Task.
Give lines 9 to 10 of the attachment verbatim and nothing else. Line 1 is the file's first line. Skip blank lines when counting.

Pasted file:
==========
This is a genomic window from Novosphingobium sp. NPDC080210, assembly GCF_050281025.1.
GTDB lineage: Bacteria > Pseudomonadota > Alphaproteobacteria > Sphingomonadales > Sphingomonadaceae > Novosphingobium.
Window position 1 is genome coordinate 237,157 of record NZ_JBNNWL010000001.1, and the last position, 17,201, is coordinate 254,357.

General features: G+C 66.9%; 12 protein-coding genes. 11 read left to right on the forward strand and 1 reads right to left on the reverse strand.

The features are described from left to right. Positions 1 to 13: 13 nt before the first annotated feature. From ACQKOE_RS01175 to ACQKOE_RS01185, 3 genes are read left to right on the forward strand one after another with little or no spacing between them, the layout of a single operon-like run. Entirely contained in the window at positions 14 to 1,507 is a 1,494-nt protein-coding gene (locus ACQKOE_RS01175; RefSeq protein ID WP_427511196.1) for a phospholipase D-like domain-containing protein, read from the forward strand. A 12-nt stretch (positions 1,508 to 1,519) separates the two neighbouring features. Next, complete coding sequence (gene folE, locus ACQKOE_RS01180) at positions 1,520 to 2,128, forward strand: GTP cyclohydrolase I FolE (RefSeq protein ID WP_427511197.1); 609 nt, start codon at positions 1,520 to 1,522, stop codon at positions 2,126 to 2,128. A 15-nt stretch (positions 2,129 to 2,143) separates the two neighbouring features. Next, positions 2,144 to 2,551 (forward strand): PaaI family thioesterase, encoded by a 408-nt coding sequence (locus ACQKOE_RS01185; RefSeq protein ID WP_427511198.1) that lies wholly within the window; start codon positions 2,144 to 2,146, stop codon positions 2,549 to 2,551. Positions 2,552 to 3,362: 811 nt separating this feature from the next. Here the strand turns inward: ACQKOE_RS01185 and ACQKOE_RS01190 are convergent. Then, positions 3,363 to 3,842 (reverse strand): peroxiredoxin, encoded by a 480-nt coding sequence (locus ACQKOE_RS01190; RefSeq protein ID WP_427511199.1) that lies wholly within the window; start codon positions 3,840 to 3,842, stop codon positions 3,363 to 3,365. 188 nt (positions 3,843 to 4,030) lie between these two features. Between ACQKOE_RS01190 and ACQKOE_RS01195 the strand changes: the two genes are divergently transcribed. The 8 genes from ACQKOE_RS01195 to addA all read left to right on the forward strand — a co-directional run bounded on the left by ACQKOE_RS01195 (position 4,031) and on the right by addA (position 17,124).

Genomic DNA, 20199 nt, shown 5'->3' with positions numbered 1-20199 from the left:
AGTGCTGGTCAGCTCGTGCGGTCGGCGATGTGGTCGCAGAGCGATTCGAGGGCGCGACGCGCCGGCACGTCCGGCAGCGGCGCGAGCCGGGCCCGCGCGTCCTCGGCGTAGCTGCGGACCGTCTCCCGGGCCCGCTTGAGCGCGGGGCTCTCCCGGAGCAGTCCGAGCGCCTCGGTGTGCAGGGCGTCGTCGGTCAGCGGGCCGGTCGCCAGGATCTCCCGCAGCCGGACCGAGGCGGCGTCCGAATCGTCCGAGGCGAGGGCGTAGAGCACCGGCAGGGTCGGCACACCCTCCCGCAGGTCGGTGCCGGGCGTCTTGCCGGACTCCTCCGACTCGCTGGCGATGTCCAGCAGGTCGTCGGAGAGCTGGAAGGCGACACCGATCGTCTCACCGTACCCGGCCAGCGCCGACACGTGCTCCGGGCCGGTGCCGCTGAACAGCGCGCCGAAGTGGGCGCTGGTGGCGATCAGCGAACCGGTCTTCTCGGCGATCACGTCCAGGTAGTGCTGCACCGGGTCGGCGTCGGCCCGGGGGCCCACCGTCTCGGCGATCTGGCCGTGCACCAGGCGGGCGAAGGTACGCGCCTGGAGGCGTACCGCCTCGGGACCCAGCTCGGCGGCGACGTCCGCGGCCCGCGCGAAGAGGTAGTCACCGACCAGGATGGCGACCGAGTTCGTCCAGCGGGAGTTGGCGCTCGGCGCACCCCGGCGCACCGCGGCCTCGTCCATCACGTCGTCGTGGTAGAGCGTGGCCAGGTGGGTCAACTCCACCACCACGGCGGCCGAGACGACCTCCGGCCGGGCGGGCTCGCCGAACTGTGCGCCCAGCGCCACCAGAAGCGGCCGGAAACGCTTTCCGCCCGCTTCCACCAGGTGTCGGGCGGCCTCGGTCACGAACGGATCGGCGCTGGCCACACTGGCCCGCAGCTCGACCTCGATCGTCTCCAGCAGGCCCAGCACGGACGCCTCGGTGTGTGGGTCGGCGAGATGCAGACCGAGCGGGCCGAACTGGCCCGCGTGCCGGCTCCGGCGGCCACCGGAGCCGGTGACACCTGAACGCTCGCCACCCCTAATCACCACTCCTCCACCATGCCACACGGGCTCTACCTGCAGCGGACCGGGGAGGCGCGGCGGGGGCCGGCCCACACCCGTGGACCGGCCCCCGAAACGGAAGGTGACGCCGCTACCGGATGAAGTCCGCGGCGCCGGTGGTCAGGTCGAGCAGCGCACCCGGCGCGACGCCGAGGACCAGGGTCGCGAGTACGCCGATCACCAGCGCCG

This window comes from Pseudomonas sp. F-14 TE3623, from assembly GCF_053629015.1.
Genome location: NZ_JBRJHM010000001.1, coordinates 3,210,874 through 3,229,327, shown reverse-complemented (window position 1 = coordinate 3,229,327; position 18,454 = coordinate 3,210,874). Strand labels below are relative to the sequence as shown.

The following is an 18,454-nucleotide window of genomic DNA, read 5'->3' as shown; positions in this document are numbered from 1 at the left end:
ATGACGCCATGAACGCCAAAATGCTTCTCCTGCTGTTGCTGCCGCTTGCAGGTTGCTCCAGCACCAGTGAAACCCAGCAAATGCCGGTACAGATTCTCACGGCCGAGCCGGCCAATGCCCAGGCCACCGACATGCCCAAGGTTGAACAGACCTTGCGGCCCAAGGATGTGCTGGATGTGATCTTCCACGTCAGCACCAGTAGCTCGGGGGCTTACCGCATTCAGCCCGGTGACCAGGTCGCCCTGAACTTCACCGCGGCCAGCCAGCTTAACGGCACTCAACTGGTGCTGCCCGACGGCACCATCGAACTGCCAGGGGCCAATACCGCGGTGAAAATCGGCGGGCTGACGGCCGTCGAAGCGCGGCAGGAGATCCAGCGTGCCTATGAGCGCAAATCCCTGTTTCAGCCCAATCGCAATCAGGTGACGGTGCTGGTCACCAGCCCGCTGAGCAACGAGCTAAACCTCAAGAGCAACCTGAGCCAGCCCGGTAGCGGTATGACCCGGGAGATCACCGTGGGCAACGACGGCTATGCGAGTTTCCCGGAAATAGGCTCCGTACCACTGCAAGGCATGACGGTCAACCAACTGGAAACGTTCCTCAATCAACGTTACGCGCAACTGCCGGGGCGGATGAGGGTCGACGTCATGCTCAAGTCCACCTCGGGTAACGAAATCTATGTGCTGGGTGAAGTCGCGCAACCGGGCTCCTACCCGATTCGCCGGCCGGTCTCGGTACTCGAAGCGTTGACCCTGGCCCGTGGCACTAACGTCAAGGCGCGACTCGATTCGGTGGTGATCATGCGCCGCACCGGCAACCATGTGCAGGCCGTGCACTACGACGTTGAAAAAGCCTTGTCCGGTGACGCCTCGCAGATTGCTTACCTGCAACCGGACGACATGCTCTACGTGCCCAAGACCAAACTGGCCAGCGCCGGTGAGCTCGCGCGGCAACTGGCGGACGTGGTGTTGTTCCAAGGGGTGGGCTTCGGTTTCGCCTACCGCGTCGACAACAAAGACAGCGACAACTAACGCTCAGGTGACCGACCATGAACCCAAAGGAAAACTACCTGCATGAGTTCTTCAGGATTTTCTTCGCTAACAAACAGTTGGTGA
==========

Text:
Genome location: NZ_JBRJHM010000001.1, coordinates 3,210,874 through 3,229,327, shown reverse-complemented (window position 1 = coordinate 3,229,327; position 18,454 = coordinate 3,210,874). Strand labels below are relative to the sequence as shown.

The following is an 18,454-nucleotide window of genomic DNA, read 5'->3' as shown; positions in this document are numbered from 1 at the left end: